So...there you have it, hope everyone is having a great winter. And I hope you like the other advacned ski tips coming in later weeks on OLN, same bat times.

Best regards to all,
post #8 of 27
Hey ESki,

How about a trade? I've got a practically new copy of Volume II - only viewed once! - that I would gladly trade you for a copy of the first one!!!!!

How about it?
post #9 of 27
I didn't see the segment on OLN, but I swear, some of the instructors on here continue to amaze me. The amount of attitude in the instructional forum here is unreal. This forum is far worse than the often ridiculed Powder forum. I seriously have a hard time believing any ski tip by Eric D. was *that* bad.

On a side note, his new book is great. Even though a lot of the segments in the book have already appeared in magazines (Skiing I think?), its a great book for all mountain skiing.
post #10 of 27
MXP...tell you what, you just go ahead and throw that copy out, email your address and I'll do my best to send you the original. I actually don't have any more but I think my booking office has some to send out. I'll check!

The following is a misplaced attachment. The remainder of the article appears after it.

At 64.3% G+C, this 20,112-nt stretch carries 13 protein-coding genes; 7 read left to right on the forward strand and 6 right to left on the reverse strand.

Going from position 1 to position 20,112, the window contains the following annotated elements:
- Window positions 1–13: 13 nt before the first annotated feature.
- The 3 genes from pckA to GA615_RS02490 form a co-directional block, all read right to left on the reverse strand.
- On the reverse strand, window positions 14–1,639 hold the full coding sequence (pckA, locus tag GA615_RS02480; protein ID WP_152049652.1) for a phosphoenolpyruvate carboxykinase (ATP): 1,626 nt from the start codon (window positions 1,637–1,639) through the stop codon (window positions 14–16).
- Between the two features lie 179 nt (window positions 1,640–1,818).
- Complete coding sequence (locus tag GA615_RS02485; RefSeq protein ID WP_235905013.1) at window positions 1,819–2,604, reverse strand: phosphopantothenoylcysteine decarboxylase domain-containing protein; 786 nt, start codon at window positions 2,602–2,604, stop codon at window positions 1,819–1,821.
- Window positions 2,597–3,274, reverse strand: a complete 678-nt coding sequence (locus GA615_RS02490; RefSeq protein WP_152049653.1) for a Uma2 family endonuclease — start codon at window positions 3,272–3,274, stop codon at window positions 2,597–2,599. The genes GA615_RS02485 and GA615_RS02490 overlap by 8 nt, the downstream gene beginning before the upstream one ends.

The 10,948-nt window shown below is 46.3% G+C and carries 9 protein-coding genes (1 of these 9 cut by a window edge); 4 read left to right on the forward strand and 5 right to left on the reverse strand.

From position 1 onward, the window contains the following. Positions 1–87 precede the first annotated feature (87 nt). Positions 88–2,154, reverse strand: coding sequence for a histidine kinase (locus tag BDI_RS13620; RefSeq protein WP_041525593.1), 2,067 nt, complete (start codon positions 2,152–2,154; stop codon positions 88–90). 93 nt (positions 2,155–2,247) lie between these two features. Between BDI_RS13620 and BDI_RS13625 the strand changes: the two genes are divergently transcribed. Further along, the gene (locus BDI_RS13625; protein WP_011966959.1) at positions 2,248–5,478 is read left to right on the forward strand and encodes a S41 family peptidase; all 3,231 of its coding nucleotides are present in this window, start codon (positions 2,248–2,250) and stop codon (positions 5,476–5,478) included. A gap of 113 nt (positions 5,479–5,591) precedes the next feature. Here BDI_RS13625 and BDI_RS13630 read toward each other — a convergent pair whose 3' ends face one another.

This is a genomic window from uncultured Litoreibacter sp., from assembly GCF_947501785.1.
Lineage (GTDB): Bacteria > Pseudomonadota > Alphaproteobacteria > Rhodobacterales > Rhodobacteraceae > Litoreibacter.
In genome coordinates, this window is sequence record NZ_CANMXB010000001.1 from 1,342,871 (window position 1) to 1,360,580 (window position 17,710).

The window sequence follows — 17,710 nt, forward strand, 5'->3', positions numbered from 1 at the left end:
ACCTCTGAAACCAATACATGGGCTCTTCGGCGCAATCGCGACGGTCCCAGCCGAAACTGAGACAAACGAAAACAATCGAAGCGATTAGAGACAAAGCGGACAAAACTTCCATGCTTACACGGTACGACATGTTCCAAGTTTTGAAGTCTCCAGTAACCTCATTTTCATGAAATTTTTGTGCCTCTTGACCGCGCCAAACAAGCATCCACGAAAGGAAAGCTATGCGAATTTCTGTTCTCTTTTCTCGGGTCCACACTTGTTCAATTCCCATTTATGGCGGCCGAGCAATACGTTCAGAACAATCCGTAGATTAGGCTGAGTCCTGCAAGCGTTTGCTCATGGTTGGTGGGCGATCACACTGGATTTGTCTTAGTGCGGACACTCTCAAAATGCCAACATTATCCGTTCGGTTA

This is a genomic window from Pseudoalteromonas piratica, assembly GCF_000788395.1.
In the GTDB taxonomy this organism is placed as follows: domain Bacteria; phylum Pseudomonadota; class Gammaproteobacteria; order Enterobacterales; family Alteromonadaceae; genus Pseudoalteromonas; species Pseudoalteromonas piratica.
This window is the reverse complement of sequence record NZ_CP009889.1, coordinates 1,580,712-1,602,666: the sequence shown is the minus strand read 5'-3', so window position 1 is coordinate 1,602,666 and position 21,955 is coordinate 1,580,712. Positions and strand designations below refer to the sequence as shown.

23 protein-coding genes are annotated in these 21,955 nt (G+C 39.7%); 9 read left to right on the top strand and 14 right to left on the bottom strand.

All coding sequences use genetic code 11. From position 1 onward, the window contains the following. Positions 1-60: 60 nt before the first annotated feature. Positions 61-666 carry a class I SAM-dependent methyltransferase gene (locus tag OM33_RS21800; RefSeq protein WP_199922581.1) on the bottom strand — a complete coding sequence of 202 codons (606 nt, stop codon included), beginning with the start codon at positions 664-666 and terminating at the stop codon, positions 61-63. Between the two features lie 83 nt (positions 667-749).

Thanks Matter, glad you liked the book! You're right that there are some repeat photos from Skiing Magazine, but many fresh ones too!


P.S. Sorry to miss the UT gathering, sounds like a blast and was hoping to make a couple days. Have fun! I hear it's a bit thin so bring the petex and, remember, they're only skis.
post #11 of 27
Originally posted by Ott Gangl:
John, why don't you PM eski and ask Eric to comment on your post here? Maybe we all can learn something

I for one learned a lot from Eric's responses. First of all he is a mature self confident person who is not defensive or derisive. Second, he is not "religious" about his beliefs but has experience that convinces him of the merits of the methods and approaches he advocates.

Eric continues to impress me as someone I would love to meet, ski with, and learn from.
post #12 of 27
We should take all these TV ski teachers out and string them up. Then maybe we will get the BIG BUCKS! [img]tongue.gif[/img] ------Wigs
post #13 of 27
Wigs, you crack me up! Quick and final solution but it makes this German a little queezy

Si, I have always believed that one should try to get interaction with a person directly if possible and eski has provided an insight into the questions asked and he agreed with them that not all that was put out by/about him was stellar. It takes character to do that and I admire him for that, and other things too, like his skiing and enterpreneurship.